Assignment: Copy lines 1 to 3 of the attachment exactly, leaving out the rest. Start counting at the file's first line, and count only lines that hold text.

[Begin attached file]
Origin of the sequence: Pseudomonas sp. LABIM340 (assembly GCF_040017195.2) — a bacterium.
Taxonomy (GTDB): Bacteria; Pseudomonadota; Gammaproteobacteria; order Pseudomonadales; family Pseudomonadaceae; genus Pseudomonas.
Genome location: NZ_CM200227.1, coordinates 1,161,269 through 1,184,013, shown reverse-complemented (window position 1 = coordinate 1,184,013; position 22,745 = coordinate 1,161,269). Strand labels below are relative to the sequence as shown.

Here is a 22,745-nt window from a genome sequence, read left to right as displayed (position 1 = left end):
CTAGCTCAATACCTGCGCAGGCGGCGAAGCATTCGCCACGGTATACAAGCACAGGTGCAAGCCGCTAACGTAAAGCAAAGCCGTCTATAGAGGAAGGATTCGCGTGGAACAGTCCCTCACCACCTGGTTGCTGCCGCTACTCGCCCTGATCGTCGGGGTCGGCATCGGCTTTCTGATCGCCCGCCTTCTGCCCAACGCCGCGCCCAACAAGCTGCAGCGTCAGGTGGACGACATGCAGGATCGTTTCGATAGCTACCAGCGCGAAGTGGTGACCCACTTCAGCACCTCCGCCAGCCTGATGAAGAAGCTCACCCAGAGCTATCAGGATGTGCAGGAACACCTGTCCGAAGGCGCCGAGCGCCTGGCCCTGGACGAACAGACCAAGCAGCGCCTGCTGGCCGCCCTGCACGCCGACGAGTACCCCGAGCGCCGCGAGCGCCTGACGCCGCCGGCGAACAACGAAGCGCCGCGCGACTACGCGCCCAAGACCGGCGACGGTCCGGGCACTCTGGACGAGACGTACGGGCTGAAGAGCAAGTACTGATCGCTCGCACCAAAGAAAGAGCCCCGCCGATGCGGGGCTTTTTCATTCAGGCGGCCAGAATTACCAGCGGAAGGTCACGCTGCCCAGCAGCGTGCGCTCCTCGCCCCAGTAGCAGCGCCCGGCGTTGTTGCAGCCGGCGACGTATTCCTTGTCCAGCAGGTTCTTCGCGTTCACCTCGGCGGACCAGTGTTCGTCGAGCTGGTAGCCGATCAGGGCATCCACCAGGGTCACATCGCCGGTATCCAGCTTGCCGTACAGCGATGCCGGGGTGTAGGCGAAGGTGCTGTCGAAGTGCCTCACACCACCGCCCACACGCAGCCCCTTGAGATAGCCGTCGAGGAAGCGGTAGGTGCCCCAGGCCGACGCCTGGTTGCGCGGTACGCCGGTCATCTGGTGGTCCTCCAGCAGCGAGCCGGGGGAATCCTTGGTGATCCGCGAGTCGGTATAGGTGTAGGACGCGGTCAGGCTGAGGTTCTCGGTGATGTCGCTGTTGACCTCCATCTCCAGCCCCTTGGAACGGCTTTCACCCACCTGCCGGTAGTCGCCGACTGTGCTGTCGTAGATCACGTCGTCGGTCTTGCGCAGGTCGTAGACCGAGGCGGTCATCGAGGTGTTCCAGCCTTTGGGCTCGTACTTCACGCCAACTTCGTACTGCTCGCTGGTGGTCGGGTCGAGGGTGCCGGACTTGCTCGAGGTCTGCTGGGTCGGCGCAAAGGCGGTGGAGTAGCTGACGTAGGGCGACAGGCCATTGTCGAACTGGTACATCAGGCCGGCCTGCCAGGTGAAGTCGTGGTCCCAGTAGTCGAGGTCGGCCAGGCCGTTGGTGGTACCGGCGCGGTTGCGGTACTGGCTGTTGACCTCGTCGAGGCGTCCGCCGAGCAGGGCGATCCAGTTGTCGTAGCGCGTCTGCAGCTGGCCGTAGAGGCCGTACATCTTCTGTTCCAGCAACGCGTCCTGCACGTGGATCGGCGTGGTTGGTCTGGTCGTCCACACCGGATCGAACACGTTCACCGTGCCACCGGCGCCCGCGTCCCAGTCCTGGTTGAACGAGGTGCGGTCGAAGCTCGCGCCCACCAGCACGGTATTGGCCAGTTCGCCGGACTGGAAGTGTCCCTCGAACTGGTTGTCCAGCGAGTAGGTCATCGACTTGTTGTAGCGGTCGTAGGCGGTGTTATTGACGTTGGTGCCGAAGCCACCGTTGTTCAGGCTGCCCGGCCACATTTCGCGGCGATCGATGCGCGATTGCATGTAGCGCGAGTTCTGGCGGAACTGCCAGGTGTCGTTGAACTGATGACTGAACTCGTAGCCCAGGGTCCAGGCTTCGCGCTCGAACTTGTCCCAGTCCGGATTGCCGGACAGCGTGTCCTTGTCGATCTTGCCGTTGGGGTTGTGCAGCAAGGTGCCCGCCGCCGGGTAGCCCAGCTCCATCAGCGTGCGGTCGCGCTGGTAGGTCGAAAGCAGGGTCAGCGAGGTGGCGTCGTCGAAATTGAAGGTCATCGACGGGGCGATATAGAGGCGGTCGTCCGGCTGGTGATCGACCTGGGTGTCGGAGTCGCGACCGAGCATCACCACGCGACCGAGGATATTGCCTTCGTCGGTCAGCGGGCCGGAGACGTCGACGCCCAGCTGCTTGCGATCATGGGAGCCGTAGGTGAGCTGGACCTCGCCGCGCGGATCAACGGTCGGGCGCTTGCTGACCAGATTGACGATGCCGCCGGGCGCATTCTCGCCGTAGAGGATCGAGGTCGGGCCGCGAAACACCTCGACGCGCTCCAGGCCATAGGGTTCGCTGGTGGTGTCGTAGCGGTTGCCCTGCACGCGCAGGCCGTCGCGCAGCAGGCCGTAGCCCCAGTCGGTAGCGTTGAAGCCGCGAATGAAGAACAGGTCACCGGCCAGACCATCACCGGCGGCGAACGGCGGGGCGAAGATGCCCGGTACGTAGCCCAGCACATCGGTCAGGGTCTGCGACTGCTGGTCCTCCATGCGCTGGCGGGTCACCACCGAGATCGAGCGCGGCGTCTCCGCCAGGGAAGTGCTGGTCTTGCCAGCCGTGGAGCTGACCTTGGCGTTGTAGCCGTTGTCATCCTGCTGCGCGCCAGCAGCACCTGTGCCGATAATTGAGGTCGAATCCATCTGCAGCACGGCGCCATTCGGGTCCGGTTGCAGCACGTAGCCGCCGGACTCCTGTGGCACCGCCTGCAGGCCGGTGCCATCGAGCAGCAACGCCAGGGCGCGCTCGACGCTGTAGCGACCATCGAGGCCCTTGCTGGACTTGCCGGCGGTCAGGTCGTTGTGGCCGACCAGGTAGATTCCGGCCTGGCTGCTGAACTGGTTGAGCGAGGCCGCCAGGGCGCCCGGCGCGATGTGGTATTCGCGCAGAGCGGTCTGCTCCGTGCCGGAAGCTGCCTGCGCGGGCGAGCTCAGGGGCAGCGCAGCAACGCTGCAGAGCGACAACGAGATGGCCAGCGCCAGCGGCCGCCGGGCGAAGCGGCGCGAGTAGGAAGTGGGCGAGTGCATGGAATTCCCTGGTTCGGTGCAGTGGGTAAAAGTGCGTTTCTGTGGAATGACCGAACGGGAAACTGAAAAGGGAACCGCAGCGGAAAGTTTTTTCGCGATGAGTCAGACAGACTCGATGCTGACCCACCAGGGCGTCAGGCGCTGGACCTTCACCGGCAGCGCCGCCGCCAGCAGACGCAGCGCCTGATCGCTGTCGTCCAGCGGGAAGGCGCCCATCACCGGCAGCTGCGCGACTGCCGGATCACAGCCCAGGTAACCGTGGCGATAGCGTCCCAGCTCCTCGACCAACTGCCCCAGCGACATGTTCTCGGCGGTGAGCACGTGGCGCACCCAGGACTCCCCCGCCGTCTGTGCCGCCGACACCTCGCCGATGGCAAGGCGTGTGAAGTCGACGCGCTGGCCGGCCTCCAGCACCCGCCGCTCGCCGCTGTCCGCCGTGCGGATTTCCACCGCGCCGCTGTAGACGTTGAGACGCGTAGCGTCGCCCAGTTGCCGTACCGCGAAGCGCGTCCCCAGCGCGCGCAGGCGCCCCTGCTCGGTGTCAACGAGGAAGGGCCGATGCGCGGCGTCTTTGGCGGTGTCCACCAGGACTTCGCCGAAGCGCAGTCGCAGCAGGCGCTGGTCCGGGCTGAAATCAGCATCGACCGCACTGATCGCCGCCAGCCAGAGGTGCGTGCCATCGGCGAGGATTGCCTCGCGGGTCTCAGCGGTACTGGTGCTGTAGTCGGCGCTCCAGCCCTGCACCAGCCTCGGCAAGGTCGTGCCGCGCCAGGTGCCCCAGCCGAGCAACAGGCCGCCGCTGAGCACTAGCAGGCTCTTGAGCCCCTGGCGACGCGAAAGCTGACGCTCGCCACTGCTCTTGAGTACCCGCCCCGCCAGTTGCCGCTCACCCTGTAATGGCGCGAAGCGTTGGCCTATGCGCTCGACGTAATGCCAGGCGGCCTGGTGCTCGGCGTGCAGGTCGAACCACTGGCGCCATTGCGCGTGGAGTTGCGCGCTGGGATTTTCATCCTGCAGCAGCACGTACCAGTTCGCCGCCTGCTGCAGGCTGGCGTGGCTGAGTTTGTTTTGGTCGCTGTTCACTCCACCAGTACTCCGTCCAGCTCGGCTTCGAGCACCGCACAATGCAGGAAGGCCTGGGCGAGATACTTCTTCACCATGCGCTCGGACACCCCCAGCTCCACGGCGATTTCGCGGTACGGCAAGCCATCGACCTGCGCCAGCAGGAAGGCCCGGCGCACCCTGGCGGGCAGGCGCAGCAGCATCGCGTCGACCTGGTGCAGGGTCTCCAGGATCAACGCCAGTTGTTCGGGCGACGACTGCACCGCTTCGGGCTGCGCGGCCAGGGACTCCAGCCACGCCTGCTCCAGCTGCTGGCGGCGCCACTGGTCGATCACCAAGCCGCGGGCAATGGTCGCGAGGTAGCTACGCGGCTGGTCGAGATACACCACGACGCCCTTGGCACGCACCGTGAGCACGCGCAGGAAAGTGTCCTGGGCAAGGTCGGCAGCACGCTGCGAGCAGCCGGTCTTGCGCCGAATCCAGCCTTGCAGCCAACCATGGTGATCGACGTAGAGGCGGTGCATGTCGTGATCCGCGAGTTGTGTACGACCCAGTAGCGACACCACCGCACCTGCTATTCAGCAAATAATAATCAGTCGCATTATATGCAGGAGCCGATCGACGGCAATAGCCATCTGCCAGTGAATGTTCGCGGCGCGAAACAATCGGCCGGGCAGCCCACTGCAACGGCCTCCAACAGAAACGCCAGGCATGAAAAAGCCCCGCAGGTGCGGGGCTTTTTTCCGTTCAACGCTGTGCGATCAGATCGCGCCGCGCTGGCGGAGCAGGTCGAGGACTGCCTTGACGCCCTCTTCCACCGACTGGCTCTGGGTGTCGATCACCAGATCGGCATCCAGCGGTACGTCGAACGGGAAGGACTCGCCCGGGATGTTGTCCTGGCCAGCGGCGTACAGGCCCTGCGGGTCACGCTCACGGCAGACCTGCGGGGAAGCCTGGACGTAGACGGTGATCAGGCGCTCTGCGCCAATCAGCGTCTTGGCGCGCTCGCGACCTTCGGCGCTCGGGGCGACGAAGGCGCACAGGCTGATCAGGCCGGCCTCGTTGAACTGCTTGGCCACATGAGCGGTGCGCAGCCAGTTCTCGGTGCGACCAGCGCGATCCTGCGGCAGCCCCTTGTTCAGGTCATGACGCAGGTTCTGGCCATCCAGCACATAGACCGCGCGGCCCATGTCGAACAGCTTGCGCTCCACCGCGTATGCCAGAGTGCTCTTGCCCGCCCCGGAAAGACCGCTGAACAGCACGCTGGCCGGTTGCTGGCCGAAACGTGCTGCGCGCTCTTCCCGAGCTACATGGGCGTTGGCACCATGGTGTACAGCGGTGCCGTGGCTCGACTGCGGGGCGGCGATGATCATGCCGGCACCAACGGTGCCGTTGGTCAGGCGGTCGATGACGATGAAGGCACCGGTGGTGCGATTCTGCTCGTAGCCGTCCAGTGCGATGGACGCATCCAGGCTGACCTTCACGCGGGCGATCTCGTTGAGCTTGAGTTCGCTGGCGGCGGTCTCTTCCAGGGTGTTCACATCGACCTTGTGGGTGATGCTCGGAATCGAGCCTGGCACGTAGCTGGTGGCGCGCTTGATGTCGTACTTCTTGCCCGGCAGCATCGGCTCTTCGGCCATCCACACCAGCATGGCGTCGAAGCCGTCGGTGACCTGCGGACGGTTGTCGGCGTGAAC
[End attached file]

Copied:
Origin of the sequence: Pseudomonas sp. LABIM340 (assembly GCF_040017195.2) — a bacterium.
Taxonomy (GTDB): Bacteria; Pseudomonadota; Gammaproteobacteria; order Pseudomonadales; family Pseudomonadaceae; genus Pseudomonas.
Genome location: NZ_CM200227.1, coordinates 1,161,269 through 1,184,013, shown reverse-complemented (window position 1 = coordinate 1,184,013; position 22,745 = coordinate 1,161,269). Strand labels below are relative to the sequence as shown.